Estate Law: Intestacy
When a person dies who has no will and owns property of a value greater than the sum of any of their debts and funeral expenses, they leave their estate in a condition of intestacy. When this occurs, their assets are distributed in Alberta in a specific order as determined by the Wills and Succession Act.
If a person has a surviving spouse and children, their spouse will receive the first $150,000, and the rest of their estate will be divided among their spouse and children, the percentages dependant on the number of children. If they have a surviving spouse but no children, their spouse will receive the entire estate. If they have surviving children but no spouse, their estate will be divided among them. If any children under the age of 18 receive any part of the estate, the Office of the Public Guardian and Trustee (OPG) will oversee administration on the children’s behalf until they each 18, at which point they will receive it.
If a person has no surviving spouse or children, the estate will go to their parents or to the person’s siblings if they have no surviving parents. If they have no surviving siblings, their estate will be divided among their living nieces and nephews. If they have no nieces and nephews, special instructions apply.
Dealing with the legal issues surrounding an intestate estate on top of mourning the death of a loved one can be overwhelming. At LA Law, we have a wills and estate lawyer in Edmonton to assist you in making a claim for a loved one’s estate or to help you apply to become the estate trustee.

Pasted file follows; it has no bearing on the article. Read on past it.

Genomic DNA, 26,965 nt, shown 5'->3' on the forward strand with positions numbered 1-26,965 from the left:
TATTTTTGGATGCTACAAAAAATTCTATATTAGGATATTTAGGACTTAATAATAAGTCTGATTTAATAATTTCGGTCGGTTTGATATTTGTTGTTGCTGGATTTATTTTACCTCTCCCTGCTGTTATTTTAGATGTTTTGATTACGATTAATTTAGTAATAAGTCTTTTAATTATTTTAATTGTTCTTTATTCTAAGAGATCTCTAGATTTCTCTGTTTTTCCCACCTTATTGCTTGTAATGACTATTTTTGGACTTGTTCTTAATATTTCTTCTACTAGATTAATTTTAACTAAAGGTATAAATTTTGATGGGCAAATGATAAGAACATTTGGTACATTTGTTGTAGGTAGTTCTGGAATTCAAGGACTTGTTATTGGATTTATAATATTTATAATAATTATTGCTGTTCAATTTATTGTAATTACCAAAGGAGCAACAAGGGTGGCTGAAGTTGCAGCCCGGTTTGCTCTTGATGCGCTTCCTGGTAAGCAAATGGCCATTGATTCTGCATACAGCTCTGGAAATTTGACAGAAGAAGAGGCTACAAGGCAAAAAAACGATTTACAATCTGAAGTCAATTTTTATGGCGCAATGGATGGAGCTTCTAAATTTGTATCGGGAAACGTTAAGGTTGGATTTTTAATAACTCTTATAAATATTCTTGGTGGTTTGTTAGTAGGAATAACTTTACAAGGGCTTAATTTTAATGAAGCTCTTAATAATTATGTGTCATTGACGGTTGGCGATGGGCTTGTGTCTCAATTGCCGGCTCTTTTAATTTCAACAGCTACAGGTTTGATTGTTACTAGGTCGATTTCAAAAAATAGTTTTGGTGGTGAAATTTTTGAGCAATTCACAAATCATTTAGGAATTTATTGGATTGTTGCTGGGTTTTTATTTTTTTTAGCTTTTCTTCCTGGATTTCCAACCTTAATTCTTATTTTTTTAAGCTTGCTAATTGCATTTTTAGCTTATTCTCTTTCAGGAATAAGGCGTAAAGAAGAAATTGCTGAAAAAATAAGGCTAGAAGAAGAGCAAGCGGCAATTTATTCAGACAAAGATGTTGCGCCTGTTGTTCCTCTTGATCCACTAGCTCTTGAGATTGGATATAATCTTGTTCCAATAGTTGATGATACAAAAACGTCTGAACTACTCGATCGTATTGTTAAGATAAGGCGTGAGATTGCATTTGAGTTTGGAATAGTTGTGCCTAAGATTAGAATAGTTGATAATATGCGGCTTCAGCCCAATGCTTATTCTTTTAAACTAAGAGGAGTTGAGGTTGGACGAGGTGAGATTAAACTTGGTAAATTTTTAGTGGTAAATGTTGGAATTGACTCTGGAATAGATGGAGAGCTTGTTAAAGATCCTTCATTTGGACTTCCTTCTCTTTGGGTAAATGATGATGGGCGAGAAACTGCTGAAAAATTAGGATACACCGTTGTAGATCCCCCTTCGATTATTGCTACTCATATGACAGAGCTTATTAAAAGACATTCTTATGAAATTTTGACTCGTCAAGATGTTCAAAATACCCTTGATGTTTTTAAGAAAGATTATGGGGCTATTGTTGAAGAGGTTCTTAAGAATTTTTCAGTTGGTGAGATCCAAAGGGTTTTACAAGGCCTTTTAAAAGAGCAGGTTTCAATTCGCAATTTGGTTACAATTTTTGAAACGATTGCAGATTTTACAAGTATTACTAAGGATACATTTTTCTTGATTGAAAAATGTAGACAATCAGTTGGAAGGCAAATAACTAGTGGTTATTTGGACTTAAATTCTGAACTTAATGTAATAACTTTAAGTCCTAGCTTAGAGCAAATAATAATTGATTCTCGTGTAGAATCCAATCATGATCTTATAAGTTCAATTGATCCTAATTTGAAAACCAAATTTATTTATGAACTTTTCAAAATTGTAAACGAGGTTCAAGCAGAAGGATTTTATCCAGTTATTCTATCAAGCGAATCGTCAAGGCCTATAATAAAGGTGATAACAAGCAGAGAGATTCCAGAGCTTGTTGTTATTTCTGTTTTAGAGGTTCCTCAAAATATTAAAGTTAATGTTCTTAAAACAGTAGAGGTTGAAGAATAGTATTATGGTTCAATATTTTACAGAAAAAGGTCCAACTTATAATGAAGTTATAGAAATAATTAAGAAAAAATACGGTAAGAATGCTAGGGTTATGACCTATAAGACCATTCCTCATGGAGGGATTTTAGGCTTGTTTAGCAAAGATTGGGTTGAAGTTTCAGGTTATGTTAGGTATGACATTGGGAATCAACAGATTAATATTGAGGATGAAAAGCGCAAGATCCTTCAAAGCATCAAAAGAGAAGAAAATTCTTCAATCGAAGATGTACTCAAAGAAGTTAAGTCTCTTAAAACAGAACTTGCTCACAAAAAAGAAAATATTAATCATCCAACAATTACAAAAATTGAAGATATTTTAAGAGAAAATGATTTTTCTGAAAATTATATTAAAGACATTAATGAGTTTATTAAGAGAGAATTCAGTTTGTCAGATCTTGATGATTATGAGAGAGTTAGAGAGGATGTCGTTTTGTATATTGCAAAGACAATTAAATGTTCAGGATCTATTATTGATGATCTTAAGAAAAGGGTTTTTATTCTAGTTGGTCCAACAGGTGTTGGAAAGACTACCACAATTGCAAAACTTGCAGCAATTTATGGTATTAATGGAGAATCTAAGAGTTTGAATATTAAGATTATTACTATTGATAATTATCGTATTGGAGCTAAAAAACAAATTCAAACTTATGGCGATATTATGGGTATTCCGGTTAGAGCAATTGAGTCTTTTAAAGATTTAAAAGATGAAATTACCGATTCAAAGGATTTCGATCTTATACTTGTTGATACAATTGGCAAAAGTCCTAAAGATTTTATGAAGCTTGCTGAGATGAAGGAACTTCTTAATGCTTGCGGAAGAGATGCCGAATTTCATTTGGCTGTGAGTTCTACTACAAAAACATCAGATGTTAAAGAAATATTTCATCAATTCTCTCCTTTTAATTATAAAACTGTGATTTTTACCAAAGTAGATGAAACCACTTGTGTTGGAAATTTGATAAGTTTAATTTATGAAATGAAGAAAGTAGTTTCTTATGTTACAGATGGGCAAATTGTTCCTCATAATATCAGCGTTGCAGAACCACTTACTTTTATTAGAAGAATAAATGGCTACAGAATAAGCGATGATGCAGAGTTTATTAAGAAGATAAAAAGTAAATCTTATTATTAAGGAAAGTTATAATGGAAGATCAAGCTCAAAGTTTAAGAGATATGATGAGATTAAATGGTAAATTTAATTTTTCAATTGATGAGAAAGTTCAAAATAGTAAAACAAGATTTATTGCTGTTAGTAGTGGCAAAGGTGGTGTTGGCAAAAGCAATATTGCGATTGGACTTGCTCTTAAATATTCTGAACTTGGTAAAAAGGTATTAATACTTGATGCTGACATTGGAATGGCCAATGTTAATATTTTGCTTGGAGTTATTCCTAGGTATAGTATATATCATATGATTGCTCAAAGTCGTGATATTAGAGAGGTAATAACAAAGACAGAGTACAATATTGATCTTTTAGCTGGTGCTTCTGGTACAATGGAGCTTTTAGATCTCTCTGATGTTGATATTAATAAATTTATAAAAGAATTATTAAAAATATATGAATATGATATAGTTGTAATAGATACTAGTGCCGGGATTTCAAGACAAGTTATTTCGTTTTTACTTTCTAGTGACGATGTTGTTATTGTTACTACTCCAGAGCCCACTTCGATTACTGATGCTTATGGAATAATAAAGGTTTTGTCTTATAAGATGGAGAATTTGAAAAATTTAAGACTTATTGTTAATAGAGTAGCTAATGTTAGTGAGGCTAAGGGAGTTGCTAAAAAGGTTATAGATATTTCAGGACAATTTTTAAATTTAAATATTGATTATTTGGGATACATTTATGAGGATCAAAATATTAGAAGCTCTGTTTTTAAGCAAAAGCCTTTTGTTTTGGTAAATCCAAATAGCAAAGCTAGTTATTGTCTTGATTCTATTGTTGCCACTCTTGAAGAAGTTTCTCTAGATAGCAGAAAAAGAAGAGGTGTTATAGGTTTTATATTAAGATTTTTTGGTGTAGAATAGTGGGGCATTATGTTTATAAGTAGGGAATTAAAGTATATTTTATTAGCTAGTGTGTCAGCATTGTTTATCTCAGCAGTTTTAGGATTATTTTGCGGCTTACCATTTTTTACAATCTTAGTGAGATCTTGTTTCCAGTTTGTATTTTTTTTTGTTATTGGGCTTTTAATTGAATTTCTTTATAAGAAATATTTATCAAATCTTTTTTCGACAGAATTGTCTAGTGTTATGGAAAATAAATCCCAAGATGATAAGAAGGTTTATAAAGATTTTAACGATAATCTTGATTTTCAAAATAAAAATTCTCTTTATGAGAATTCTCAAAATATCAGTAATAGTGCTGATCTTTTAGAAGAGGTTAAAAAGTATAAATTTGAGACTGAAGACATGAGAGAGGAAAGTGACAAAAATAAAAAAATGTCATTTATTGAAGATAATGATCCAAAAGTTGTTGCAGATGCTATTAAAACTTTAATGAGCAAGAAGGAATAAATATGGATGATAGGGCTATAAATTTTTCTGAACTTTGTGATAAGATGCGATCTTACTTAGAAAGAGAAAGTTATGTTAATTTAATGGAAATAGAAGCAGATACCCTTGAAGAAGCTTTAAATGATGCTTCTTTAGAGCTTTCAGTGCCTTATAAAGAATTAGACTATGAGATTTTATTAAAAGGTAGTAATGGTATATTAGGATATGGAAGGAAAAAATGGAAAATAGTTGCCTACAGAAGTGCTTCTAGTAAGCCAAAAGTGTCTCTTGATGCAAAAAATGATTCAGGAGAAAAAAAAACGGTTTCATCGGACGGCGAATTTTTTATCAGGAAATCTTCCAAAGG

Why you need a Will
In most situations, dying intestate and having your estate distributed by a predetermined formula is less than ideal. Dying intestate, you do not have any control over who should administer your estate and care for your children while they are underage. This can potentially cause disagreement amongst your family members and create practical difficulties after your death, as well as result in additional costs to your estate.
Having a properly drafted will and estate plan can minimize taxes and probate fees, leaving more money for your family members, and allows for customized trusts to be established for children under specified ages, which can be later than the age of majority. With a will, you can leave specific direction concerning the administration of your estate, and the guardianship and custody of your children. Finally, it is essential to have a will if you want to leave a part of your estate to a common law spouse, a friend, or a charitable organization.
A Personal Directive eliminates the need for your family to make critical medical decisions without your guidance. It lets them know what types of medical treatment you would want administered, and who you wish to make decisions for you in the event of a serious accident or illness leaving you legally incapacitated. While it is possible to draft a will and a personal directive by yourself, your estate may have legal complexities that you would not be aware of without obtaining legal advice, as outlined below.
Why you need a Personal Directive
Having a personal directive reduces the likelihood of disagreements amongst your family members concerning what medical treatment or personal care would be most appropriate for you in a given circumstance. Although you may assume that your family members know your wishes, they may not truly understand what you would want in a difficult situation. Your personal directive can be very specific or very general; specifying your wishes with regard to pain relieving drugs in the event of a painful terminal illness, or whether “heroic” measures, i.e. a respirator, should be used to prolong your life in the event that the prospects of recovery are slim. Personal directive can, and should, be updated as your wishes change over time.
Contact a Wills and Estate Lawyer in Edmonton
If you are looking for a wills and estate lawyer in Edmonton and surrounding areas, please contact us today
at 780-962-9500. At LA Law, we have years of experience when it comes to estate law in Spruce Grove and estate law in Stony Plain.